MARIPOSA — Armed robbers may have made off with as much as $2 million in gold and gems from the the California State Mining and Mineral Museum in Mariposa, a parks spokesman said. A statewide hunt was on for the robbers and the possible loot Saturday after the Friday afternoon robbery. About 4 p.m., multiple robbers dressed entirely in black and wearing face masks and night goggles broke in and threatened a museum curator and a museum guide with what were described to police as pickaxes.
NATIONAL
September 25, 2012 | By John M. Glionna
There are a lot of strange things that get stolen out on the endless acres of American rangeland, a vast and often underguarded expanse, but Karen Gibson of rural Wyoming may have found the strangest: horsehair. Gibson recently reported to authorities in Fremont County that someone cut the hair from her horse's tail. The report is the latest in a peculiar crime spree -- authorities have more than 30 reports that people are stealing horsehair across three Wyoming counties. Investigators aren't sure of the motive, but they say that horsehair can be valuable and is often used to create belts, paintbrushes and the bows of musical instruments.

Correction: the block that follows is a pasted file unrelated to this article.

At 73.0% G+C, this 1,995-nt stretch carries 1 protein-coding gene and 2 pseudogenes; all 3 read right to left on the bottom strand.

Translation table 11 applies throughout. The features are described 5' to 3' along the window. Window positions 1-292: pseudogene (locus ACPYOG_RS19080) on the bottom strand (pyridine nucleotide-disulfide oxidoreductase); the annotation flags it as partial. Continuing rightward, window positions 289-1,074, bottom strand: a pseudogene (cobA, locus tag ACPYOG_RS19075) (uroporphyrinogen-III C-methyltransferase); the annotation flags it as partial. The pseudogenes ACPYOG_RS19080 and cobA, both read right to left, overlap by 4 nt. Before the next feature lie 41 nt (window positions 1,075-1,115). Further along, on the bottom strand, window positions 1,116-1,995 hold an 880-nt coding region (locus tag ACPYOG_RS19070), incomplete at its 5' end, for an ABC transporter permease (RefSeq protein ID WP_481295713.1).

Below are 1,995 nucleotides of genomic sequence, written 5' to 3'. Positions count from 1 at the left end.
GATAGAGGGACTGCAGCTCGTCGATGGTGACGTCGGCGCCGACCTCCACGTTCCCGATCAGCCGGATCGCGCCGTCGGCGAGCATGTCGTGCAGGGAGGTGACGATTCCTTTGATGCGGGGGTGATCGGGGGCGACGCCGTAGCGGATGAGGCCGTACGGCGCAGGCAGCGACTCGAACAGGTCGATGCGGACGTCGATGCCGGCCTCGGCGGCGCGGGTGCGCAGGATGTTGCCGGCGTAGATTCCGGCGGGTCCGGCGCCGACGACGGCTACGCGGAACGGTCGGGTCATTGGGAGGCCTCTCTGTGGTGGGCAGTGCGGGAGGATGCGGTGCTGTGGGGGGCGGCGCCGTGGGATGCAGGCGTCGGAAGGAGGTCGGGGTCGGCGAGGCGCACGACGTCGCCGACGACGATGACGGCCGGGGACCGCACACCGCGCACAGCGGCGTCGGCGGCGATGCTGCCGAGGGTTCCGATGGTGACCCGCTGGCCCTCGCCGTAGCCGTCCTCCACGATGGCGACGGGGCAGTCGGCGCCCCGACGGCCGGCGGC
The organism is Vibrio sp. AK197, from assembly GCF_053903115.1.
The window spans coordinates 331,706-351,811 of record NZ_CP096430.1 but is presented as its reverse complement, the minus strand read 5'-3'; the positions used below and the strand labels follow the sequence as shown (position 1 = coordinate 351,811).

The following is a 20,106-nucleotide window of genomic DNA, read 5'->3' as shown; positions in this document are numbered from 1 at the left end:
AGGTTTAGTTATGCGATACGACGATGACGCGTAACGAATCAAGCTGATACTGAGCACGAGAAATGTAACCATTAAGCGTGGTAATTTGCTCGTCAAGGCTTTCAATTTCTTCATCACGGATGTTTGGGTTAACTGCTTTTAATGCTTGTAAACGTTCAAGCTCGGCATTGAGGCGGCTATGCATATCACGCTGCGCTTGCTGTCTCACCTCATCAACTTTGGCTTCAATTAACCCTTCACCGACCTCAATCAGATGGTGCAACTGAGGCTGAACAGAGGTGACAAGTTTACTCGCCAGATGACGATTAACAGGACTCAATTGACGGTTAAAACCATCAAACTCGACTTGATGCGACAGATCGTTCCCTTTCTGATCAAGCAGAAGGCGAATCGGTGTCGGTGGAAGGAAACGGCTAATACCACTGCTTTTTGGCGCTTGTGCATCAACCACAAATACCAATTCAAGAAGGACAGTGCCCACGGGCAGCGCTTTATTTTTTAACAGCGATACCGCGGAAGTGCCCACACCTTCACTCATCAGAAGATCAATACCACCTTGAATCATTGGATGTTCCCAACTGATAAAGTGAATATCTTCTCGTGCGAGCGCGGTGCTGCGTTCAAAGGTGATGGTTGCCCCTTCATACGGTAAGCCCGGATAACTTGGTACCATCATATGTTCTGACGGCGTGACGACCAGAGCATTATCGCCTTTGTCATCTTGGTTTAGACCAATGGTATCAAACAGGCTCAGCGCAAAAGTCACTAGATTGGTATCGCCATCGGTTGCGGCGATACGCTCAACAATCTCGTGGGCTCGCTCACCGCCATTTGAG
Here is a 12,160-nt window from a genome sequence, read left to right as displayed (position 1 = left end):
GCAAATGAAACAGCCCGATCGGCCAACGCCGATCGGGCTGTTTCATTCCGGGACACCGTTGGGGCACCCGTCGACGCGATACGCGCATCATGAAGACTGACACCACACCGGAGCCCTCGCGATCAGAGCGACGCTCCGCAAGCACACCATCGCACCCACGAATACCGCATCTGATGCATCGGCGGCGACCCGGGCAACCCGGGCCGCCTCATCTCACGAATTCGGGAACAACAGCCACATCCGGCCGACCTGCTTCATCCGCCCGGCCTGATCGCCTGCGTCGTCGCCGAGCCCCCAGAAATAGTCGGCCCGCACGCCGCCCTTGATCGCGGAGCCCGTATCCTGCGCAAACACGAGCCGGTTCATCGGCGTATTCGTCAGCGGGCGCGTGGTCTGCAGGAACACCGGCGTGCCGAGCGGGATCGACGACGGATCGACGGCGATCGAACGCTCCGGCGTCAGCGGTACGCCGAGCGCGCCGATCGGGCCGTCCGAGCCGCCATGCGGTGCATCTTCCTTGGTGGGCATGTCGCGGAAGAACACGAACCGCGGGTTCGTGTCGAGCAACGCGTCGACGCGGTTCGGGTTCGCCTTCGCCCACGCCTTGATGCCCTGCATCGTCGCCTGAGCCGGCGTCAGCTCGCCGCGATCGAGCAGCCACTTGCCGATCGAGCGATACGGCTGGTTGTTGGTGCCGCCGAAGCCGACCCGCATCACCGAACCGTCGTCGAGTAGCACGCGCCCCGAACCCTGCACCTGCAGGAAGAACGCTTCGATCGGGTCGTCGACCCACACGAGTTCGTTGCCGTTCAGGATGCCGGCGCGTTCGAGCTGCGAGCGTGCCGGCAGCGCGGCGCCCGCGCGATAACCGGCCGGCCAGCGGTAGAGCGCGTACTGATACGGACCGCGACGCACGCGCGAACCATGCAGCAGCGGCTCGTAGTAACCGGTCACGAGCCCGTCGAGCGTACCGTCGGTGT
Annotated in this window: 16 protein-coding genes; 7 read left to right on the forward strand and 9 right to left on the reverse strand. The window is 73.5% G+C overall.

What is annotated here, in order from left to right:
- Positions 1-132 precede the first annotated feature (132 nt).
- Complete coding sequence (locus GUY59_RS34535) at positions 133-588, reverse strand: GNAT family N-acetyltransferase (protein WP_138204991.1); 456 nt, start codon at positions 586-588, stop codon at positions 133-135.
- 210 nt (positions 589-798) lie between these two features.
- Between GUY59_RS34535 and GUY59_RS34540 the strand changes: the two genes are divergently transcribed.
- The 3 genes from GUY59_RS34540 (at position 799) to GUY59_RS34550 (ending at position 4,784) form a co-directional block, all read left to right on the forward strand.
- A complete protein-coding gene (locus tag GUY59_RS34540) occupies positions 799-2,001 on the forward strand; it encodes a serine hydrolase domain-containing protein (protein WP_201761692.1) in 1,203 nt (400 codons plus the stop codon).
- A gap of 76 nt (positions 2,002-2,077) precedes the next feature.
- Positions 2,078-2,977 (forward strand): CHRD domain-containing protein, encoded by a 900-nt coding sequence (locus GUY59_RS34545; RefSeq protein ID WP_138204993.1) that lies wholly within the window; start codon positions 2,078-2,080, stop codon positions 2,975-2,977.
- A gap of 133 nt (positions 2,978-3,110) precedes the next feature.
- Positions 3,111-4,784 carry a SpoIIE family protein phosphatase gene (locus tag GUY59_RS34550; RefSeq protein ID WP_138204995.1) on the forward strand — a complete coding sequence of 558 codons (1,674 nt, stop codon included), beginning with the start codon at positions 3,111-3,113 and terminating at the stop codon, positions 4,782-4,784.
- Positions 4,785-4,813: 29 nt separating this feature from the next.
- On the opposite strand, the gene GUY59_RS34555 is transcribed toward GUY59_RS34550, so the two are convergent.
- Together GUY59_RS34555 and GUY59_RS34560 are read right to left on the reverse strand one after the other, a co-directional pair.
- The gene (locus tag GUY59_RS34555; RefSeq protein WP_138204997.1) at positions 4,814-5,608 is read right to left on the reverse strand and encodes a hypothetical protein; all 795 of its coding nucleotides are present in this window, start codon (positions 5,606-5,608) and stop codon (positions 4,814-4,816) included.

BUSINESS
September 2, 2012 | By Scott J. Wilson, Los Angeles Times
Laptops and tablet computers are all too convenient lures for thieves. Here are hints for protecting your property. •Like money: "If you had a wad of money sitting out in a public place, would you turn your back on it - even for just a minute?" asks the Federal Trade Commission's OnGuardOnline site. "Would you put it in checked luggage? Leave it on the back seat of your car?" Treat your laptop or tablet like it's cash. •Disguise: If you carry your laptop in a bag that was obviously designed for that purpose, it could become a prime target.
BUSINESS
August 25, 2012 | By Tiffany Hsu, Los Angeles Times
The car stolen most often in the U.S. last year - for the fourth year in a row - was the 1994 Honda Accord, according to the annual Hot Wheels report from the National Insurance Crime Bureau. Next, thieves liked to go for the 1998 Honda Civic, according to the report from the nonprofit group that focuses on theft and insurance fraud prevention. Honda vehicles have been the two most popular autos for thieves since 2005. The third-most-stolen car was a full-size 2006 Ford pickup.